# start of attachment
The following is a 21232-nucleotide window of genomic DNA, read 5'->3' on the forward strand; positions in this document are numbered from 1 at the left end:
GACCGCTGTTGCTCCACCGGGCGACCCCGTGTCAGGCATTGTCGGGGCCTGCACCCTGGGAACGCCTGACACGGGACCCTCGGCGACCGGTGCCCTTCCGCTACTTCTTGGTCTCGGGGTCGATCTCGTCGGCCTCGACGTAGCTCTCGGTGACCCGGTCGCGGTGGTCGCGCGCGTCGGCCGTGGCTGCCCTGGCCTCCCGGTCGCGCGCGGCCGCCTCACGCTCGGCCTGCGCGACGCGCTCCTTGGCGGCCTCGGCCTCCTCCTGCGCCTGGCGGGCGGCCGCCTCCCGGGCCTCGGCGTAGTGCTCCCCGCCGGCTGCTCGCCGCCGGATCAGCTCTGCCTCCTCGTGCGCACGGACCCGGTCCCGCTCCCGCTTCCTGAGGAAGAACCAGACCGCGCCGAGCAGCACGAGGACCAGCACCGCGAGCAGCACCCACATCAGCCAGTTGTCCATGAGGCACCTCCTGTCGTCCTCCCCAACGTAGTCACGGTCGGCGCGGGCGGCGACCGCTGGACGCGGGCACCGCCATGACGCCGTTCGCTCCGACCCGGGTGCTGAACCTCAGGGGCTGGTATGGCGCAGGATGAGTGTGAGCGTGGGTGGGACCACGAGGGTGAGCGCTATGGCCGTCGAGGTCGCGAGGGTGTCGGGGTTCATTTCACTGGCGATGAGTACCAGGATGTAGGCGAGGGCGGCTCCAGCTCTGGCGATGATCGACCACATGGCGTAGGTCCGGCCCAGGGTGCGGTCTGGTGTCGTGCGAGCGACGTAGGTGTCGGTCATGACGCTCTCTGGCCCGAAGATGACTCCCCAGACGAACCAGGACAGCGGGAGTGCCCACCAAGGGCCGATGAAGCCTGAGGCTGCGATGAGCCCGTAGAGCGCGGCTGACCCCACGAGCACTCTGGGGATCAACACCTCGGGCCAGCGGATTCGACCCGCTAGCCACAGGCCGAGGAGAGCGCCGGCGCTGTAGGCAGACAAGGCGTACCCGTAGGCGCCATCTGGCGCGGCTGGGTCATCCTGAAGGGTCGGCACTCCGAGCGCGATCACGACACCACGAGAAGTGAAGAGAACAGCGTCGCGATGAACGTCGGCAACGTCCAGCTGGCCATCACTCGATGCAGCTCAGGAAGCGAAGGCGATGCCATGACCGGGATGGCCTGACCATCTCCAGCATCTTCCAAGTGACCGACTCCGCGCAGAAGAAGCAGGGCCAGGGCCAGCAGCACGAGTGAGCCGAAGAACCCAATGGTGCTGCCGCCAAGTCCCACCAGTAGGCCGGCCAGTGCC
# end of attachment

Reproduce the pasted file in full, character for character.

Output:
The following is a 21232-nucleotide window of genomic DNA, read 5'->3' on the forward strand; positions in this document are numbered from 1 at the left end:
GACCGCTGTTGCTCCACCGGGCGACCCCGTGTCAGGCATTGTCGGGGCCTGCACCCTGGGAACGCCTGACACGGGACCCTCGGCGACCGGTGCCCTTCCGCTACTTCTTGGTCTCGGGGTCGATCTCGTCGGCCTCGACGTAGCTCTCGGTGACCCGGTCGCGGTGGTCGCGCGCGTCGGCCGTGGCTGCCCTGGCCTCCCGGTCGCGCGCGGCCGCCTCACGCTCGGCCTGCGCGACGCGCTCCTTGGCGGCCTCGGCCTCCTCCTGCGCCTGGCGGGCGGCCGCCTCCCGGGCCTCGGCGTAGTGCTCCCCGCCGGCTGCTCGCCGCCGGATCAGCTCTGCCTCCTCGTGCGCACGGACCCGGTCCCGCTCCCGCTTCCTGAGGAAGAACCAGACCGCGCCGAGCAGCACGAGGACCAGCACCGCGAGCAGCACCCACATCAGCCAGTTGTCCATGAGGCACCTCCTGTCGTCCTCCCCAACGTAGTCACGGTCGGCGCGGGCGGCGACCGCTGGACGCGGGCACCGCCATGACGCCGTTCGCTCCGACCCGGGTGCTGAACCTCAGGGGCTGGTATGGCGCAGGATGAGTGTGAGCGTGGGTGGGACCACGAGGGTGAGCGCTATGGCCGTCGAGGTCGCGAGGGTGTCGGGGTTCATTTCACTGGCGATGAGTACCAGGATGTAGGCGAGGGCGGCTCCAGCTCTGGCGATGATCGACCACATGGCGTAGGTCCGGCCCAGGGTGCGGTCTGGTGTCGTGCGAGCGACGTAGGTGTCGGTCATGACGCTCTCTGGCCCGAAGATGACTCCCCAGACGAACCAGGACAGCGGGAGTGCCCACCAAGGGCCGATGAAGCCTGAGGCTGCGATGAGCCCGTAGAGCGCGGCTGACCCCACGAGCACTCTGGGGATCAACACCTCGGGCCAGCGGATTCGACCCGCTAGCCACAGGCCGAGGAGAGCGCCGGCGCTGTAGGCAGACAAGGCGTACCCGTAGGCGCCATCTGGCGCGGCTGGGTCATCCTGAAGGGTCGGCACTCCGAGCGCGATCACGACACCACGAGAAGTGAAGAGAACAGCGTCGCGATGAACGTCGGCAACGTCCAGCTGGCCATCACTCGATGCAGCTCAGGAAGCGAAGGCGATGCCATGACCGGGATGGCCTGACCATCTCCAGCATCTTCCAAGTGACCGACTCCGCGCAGAAGAAGCAGGGCCAGGGCCAGCAGCACGAGTGAGCCGAAGAACCCAATGGTGCTGCCGCCAAGTCCCACCAGTAGGCCGGCCAGTGCC